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rapscallion

[rap-skal-yuh n] /ræpˈskæl yən/
noun
1.
a rascal; rogue; scamp.
Origin of rapscallion
1690-1700
1690-1700; earlier rascallion, based on rascal
Dictionary.com Unabridged
Based on the Random House Dictionary, © Random House, Inc. 2015.
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Examples from the Web for rapscallion
Historical Examples
  • Depend upon it, sir, unless the rapscallion rebels should catch and hang me up to one of the tall aiks o' the Chaudière.

    The Bastonnais John Lesperance
  • "We'll soon put an end to your coronets," said a rapscallion in the mob.

    Pencillings by the Way N. Parker Willis
  • What a rapscallion crew, male and female, followed this great mob of gold seekers, and grew richer as their victims grew poorer!

  • That man come heah the firs day, an I knowed hes a rapscallion.

    The Ranchman Charles Alden Seltzer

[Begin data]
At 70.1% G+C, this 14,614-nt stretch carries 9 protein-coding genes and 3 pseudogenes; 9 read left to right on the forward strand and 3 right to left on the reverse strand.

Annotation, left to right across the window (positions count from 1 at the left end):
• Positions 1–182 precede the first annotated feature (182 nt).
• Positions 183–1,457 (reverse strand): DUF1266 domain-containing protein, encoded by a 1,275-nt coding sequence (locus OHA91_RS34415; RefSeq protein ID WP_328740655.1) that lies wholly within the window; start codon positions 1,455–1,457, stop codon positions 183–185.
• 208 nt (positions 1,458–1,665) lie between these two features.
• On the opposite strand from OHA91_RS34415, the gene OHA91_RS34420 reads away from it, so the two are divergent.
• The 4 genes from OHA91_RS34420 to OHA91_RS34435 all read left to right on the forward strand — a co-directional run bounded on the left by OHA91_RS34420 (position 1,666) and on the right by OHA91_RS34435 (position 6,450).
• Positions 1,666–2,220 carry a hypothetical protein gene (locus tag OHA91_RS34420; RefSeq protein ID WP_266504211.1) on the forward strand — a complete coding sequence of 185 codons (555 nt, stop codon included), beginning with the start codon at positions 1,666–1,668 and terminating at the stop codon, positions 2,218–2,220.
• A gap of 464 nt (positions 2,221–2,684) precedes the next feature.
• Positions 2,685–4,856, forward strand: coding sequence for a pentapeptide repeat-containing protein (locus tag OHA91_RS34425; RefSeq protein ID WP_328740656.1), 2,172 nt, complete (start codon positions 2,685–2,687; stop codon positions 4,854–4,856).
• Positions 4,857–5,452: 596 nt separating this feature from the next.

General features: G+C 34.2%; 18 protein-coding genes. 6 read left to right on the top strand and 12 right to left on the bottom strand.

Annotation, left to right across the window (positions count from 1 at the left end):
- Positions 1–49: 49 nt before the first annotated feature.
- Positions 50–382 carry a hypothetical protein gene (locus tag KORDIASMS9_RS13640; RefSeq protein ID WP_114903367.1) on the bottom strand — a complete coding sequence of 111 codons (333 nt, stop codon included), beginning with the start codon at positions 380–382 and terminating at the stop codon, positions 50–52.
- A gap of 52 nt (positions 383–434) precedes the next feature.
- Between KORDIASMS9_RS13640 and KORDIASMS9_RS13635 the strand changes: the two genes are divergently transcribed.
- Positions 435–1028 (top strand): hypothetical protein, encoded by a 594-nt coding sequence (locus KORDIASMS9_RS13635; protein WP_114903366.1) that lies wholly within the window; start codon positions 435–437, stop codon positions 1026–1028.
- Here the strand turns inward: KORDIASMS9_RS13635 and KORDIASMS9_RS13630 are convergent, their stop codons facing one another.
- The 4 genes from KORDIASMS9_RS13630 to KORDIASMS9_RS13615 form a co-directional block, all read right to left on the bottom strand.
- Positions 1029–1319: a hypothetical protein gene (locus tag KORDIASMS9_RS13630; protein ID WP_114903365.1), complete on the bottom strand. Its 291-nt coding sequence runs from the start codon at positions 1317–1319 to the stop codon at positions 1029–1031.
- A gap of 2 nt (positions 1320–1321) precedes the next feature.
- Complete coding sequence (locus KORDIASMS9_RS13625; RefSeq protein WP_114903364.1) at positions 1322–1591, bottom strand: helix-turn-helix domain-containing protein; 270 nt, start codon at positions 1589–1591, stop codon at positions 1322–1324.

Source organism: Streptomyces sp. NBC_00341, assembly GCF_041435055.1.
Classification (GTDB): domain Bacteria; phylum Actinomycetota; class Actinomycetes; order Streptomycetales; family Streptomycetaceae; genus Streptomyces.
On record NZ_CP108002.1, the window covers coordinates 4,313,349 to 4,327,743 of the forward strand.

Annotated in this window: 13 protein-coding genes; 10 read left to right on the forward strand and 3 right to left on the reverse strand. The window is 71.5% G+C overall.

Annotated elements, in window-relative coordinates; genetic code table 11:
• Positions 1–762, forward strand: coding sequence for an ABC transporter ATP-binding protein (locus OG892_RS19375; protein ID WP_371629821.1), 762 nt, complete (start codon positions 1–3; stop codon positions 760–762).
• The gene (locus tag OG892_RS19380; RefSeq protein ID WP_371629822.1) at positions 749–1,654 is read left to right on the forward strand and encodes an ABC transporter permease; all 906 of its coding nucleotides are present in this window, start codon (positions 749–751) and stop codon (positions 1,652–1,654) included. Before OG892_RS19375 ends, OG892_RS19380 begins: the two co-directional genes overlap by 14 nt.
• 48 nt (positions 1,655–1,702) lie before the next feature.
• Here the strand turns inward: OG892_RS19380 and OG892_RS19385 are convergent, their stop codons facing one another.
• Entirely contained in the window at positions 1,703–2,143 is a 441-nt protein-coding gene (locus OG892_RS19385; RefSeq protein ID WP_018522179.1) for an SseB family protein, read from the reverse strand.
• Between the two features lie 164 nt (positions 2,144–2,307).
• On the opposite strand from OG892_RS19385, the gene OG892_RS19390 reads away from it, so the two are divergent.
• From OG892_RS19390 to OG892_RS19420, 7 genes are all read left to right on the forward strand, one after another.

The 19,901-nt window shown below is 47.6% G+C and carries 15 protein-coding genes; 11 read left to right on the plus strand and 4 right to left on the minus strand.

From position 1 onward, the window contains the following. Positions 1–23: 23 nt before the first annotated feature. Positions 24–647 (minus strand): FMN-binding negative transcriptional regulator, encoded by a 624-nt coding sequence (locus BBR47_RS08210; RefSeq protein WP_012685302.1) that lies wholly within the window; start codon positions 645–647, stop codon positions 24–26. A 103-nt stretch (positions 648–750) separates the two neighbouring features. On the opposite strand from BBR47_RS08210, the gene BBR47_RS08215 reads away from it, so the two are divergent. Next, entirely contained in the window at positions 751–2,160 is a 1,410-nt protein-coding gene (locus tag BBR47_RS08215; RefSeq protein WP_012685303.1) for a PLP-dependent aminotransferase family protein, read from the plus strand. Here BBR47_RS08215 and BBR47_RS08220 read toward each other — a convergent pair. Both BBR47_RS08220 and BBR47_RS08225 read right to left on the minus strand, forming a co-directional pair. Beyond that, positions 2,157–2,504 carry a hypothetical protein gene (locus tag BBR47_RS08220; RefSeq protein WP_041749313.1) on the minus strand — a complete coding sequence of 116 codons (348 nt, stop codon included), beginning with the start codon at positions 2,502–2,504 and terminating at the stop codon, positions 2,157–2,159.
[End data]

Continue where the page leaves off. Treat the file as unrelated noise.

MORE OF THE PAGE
• Why she married sech a rapscallion as Mahlon, I'll never tell you, an' I don't believe she knows herself.

    Gabriel Tolliver Joel Chandler Harris
  • This thing (pointing to Drinkwater) is the greatest liar, thief, drunkard, and rapscallion on the west coast.

    Captain Brassbound's Conversion George Bernard Shaw
  • I 'm Captain of the Sea Gull, and there 's not a rapscallion on board who would risk his skull to help you.

    Gordon Craig Randall Parrish
  • Call the rapscallion—no, I mean the diabolical villain—out and shoot him!

    Her Mother's Secret Emma D. E. N. Southworth
  • I don't think he could have meant better than rapscallion; he's awfully fond of that horse.

    The Whole Family William Dean Howells, Mary E. Wilkins Freeman, Mary Heaton
British Dictionary definitions for rapscallion

rapscallion

/ræpˈskæljən/
noun
1.
a disreputable person; rascal or rogue
Word Origin
C17: from earlier rascallion; see rascal
Collins English Dictionary - Complete & Unabridged 2012 Digital Edition
© William Collins Sons & Co. Ltd. 1979, 1986 © HarperCollins
Publishers 1998, 2000, 2003, 2005, 2006, 2007, 2009, 2012
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Word Origin and History for rapscallion
n.

1690s, alteration of rascallion (1640s), a fanciful elaboration of rascal (q.v.). It had a parallel in now-extinct rampallion (1590s), from Middle English ramp (n.2) "ill-behaved woman."

Online Etymology Dictionary, © 2010 Douglas Harper
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